The first in a 3-part series introducing you to the NCAA & NBA’s collaborative effort to unify, structure and organize Youth Basketball… iHoops.
Portions of this series were developed from Rick Leddy’s NABC News report on iHoops.
iHoops is NOT an app for your iPhone and iPod Touch. iHoops is NOT a DSS game. iHoops IS an NCAA/NBA Youth Basketball Initiative established to take on the daunting task of restructuring Youth Basketball.
Over the course of these three reports we will look at why iHoops is needed, what iHoops will do and the long range plans for iHoops.
Kevin Weiberg, iHoops CEO, and Duke University men’s basketball coach Mike Krzyzewski announced the inception at a press conference prior to Game 3 of The Finals in Orlando. Nike and Adidas will serve as founding partners for the initiative, and Adidas Vice President of Global Basketball Lawrence Norman and Nike Vice President of Global Sports Marketing John Slusher were on hand to participate in the announcement.
The “name-dropping” is important to note… heavy hitters, personal and corporate show this is a serious venture being embarked on by two of the biggest powers in basketball… Myles Brand of the NCAA and David Stern of the NBA. Also, how many things have you seen Nike and Adidas do together? This is a BIG deal. Needed and long overdue.
The iHoops Board consists of Krzyzewski, NCAA Senior Vice President of Basketball and Business Strategies Greg Shaheen, NBA Deputy Commissioner Adam Silver, NBA Executive Vice President of Basketball Operations Stu Jackson, NBA Executive Vice President of Social Responsibility & Player Programs Kathy Behrens, and attorney and college basketball television analyst Len Elmore. Did I already say…this is a BIG deal.
iHoops, or something like it, has been a long time coming. The Youth Basketball world is vital to the continued growth and success of basketball in America. European basketball at the youth level has caught or surpassed the US in terms of player development and growth. Currently, Youth Basketball in the US has very little structure, governing body(ies) or accountability, especially to life skills development and accountability to that end. The NCAA and NBA established iHoops to provide a structure and develop programs to improve the quality of youth basketball in order to enhance the athletic, educational and social experience of the participants.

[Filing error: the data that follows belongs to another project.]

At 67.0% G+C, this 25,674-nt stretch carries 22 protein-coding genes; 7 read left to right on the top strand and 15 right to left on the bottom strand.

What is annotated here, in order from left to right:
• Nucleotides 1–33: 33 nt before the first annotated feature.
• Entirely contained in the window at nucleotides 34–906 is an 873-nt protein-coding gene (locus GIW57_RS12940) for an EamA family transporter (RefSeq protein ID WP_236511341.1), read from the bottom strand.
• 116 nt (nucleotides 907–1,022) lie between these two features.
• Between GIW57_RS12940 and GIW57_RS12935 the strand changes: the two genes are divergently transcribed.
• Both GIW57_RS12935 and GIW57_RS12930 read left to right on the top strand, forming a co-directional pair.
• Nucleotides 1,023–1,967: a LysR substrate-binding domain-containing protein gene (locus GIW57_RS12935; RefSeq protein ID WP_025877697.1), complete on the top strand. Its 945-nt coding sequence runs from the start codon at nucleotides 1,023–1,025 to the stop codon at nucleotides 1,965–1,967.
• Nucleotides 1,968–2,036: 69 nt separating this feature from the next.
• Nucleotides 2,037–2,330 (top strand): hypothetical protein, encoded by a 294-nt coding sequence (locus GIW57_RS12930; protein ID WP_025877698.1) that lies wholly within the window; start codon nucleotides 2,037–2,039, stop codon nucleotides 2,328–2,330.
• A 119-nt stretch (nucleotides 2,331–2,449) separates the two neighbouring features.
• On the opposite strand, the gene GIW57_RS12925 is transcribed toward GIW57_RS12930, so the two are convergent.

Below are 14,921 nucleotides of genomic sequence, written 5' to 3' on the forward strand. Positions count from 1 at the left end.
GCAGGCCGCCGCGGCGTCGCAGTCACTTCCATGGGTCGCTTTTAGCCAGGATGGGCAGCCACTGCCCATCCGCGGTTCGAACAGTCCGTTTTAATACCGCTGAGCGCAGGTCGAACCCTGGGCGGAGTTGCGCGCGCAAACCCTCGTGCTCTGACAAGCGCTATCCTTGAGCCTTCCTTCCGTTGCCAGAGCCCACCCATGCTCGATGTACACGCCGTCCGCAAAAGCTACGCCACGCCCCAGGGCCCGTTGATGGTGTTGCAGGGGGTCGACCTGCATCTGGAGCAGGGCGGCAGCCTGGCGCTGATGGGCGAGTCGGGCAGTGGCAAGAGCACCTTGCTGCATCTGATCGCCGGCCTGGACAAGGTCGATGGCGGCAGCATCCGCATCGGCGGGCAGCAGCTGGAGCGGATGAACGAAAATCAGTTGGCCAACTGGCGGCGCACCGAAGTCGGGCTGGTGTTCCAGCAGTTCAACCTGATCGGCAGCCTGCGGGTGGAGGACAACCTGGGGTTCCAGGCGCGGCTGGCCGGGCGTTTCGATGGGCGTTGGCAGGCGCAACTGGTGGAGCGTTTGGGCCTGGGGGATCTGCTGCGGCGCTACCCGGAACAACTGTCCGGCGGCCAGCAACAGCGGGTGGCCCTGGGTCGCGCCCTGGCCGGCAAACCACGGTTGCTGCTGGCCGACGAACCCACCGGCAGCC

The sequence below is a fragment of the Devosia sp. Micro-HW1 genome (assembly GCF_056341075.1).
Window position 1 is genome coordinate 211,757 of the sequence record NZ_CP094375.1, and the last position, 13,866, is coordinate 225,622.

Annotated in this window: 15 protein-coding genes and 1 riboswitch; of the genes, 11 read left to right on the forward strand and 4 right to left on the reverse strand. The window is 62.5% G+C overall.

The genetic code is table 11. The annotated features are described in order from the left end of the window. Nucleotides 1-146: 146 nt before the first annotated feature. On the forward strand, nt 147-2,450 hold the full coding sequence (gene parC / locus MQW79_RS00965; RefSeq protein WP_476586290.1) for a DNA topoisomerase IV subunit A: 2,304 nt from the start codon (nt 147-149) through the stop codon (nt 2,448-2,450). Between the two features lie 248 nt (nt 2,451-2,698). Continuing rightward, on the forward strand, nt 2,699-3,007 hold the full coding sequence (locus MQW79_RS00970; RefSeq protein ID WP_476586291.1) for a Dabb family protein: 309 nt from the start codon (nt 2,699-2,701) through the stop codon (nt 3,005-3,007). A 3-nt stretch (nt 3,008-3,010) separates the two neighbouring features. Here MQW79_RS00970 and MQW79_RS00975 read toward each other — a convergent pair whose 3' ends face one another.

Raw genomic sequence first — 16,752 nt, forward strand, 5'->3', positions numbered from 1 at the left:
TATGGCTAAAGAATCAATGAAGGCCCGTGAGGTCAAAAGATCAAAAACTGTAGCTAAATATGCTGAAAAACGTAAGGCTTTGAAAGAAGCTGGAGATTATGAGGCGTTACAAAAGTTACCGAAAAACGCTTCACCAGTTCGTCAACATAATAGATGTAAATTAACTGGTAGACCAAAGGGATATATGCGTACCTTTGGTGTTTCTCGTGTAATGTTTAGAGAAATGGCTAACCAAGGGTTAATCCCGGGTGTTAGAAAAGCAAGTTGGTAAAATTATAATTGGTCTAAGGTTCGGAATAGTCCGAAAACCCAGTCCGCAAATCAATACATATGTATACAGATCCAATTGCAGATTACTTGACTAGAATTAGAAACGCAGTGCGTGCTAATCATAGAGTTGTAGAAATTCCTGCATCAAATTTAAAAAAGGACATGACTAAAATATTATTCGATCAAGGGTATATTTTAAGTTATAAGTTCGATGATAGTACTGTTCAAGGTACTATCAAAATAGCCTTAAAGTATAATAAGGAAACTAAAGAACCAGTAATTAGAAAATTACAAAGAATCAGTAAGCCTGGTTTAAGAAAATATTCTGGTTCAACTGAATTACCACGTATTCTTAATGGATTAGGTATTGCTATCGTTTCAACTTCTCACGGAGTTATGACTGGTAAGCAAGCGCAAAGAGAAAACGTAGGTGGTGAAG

The skyrocketing growth and popularity of basketball around the world, at all levels from youth leagues and high school to college and the professional ranks, has been fostered by extensive multi-media exposure around the world. With the good, comes the bad. This popularity and added exposure has brought new stakeholders and money to basketball.
“iHoops is a positive response to the need for basketball’s key stakeholders to take a more unified approach to youth basketball,” said Krzyzewski. “I am proud to be a part of the iHoops initiative to support those who play the game and to ensure that we have a system that puts the kids’ well-being first.”
The necessity of structure to Youth Basketball is at the forefront, but with basketball currently the number one U.S. participatory team sport with 23 million American boys and girls playing the game, iHoops will provide a renewed emphasis on the health and safety of youth basketball participants. The initiative’s online community and network of events will play a vital role in the game’s continued growth. There are skeptics, but that will be covered later.
Part two tomorrow… What Will iHoops Do?